The East Yorkshires remained in reserve until 9.30am of the morning of 14 July, when they received orders to urgently reinforce the 7th Leicesters on the north edge of Bazentin-le-Petit Wood. Two companies, A and B, were despatched. A further two, C and D, were sent to the wood reporting as reinforcements to Lt-Col Challenor of the 6th Leicesters. Both advances were made under heavy shell fire, with the enemy barrage in the south edge of the wood and the intervening space between it and Mametz Wood being particularly heavy. The companies in Bazentin-le-Petit Wood were scattered, but C Company’s advance to the north east was made with little resistance and a German counter attack repelled. The Diary reports at this time:
“……an unfortunate incident occurred, our own artillery shelling us from the rear at the same time as the enemy were barraging the N edge of the wood and many casualties occurred”.
It was on 14 July, his first foray into action and with a new unit, that William Hull sustained gunshot wounds (this covered shrapnel injuries as well as those sustained by bullets) to his shoulder and buttocks. Initially treated by the 64th West Lancashire Field Ambulance he was transferred via motor ambulance convoy to the 38th Casualty Clearing Station on 16 July where he died of his wounds that day. Their Unit War Diary records a phenomenal number of casualties each day. On 1 July they numbered 1,767. By 16 July they recorded the admission of 21 officers and 490 other ranks wounded; the evacuation of 23 wounded officers, 408 wounded and one sick from amongst the other ranks; three officers and 13 other ranks died; 12 wounded officers, 404 wounded other ranks and three sick remained. It also records:
“No 2278 Sergeant Gillbee RAMC placed under arrest for drunkenness”.
Gillbee was a pre-war regular, who in 1913 received his dispensing qualification. His Medal Index Card records a Field General Court Martial reduction to the ranks on 1 July 1917 as a result of drunkenness.
The 1st East Yorkshire Unit War Diary records total casualties for their operations between 13-17 July as: no officers killed and six wounded, but one of those only slightly so was able to return to duty; 36 other ranks killed, 186 wounded and 126 missing.
William served for 303 days, but only four of those with the 1st East Yorkshire Regiment before his wounds. He was awarded the Victory and British War Medal. His childless widow, Jessie, still living at 17 Northampton Road in 1919, received a pension of 10 shillings a week, with effect from 26 February 1917.
William’s younger brother Albert Edward was serving in the Ploegsteert Wood area of Belgium, as a Rifleman with “A” Company of the 21st Battalion of the King’s Royal Rifle Corps (Yeoman Rifles) (KRRC) when his brother died.
Albert enlisted before his elder brother, at Kingsway Recruiting Office, Middlesex on 17 April 1915. At the time he worked as a warehouseman. He stood at 5’ 5” tall, with blue eyes, fair hair and a fresh complexion. For some reason he gave his father’s name as William Henry Hull, but CWGC information as well as other family and address details provided in surviving documentation confirms it was William George Hull.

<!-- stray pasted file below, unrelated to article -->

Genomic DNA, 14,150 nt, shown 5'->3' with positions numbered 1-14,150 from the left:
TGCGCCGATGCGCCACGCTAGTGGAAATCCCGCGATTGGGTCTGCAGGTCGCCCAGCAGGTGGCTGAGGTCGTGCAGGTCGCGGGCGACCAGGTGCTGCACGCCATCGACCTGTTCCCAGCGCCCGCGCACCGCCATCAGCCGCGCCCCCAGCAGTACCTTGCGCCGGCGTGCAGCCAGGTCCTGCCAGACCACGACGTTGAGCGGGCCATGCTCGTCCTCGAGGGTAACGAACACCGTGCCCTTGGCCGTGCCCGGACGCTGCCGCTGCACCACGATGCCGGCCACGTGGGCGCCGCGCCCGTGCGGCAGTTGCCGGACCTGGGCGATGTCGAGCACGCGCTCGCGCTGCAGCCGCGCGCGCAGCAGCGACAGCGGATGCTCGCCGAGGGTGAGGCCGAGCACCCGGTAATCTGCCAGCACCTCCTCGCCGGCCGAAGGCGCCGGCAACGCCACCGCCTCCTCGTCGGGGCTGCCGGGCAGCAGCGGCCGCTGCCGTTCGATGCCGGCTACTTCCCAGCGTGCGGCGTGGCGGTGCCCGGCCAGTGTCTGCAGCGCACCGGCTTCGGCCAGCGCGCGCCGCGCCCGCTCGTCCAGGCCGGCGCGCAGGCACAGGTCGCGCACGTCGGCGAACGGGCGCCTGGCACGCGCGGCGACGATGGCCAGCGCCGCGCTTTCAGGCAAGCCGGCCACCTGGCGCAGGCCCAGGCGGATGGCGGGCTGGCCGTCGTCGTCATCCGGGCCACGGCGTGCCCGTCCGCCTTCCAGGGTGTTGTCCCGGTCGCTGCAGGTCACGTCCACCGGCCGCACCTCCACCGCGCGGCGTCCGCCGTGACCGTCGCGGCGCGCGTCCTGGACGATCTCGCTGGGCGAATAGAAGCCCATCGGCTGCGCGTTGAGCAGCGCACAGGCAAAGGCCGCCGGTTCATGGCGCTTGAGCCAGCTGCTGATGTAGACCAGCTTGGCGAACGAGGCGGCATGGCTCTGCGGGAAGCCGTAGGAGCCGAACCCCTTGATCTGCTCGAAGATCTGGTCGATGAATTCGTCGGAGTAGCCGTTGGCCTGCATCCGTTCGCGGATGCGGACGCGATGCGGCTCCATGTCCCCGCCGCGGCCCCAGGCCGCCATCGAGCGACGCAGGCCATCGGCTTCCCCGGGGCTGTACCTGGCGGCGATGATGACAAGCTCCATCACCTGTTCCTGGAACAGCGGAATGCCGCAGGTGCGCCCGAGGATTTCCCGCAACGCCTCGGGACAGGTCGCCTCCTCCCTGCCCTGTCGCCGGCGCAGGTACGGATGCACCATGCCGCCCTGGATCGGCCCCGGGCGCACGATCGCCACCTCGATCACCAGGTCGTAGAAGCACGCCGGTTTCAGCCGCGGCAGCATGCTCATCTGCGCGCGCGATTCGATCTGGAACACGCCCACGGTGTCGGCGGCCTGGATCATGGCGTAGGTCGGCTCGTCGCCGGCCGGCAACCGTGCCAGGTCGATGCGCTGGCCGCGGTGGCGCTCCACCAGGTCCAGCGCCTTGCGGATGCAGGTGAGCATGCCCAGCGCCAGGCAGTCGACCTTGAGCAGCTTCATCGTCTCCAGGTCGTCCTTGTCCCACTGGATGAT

Albert served initially with the 6th KRRC, the training unit based at Sheerness, before transferring to the 21st Battalion, setting off to France aboard the “SS Golden Eagle” on 31 May 1916. He joined his new Battalion in the field on 21 June 1916. At this time they were based in and around the Ploegsteert Wood area of Belgium, not moving down to France until late August 1916.
The 21st KRRC’s first significant action on the Somme occurred on 15 September when they participated in the opening stages of the Battle of Flers-Courcelette, at the start of the third phase of the Battle of the Somme. The battle is particularly noteworthy as the new British weapon, tanks, were unleashed in battle for the first time. Despite a number of early successes, including at last the clearing of High Wood, the capture of Flers, Courcelette and Martinpuich, there was no decisive breakthrough and the battle ground to a virtual halt by the 17 September due to a combination of bad weather and German reinforcements, before finally ending on 22 September.
The 21st KRRC Unit War Diary records events on the 15 September.
“The Battalion took part in an attack on the enemy lines in front of Delville Wood. The 124th Brigade advanced on a line which passed between the villages of FLERS on the left and Guedecourt on the right. The Battalion was on the left of the first line with the 10th Queens on the right & the 26th & 32nd Royal Fusiliers in support. The 122nd Brigade was on the left & the 14th Division on the right”.
At 6.30am they commenced their attack, quickly taking without difficulty their first objective, the Switch Trench. They also took their second objective, the Flers Trench, capturing a few prisoners who showed little inclination to fight. They did incur casualties though, by getting too close to their own barrage. Lack of support on the flanks also halted their advance, so they focused on consolidating their gains. Lt Col Charles William Reginald Duncombe, the 2nd Earl of Feversham, of the 21st KRRC and Lt Col Richard Oakley of the 10th Queens (Royal West Surrey) Regiment gathered together some men to try to take the third and fourth objectives in front of Guedecourt village. They did manage to take their third objective and withstood a German counter attack, but the Earl of Feversham was killed. They were eventually forced to retreat and consolidated about 400 yards in front of the second objective, where the remnants of the Battalion remained until relieved at about 3am the following morning, 16 September.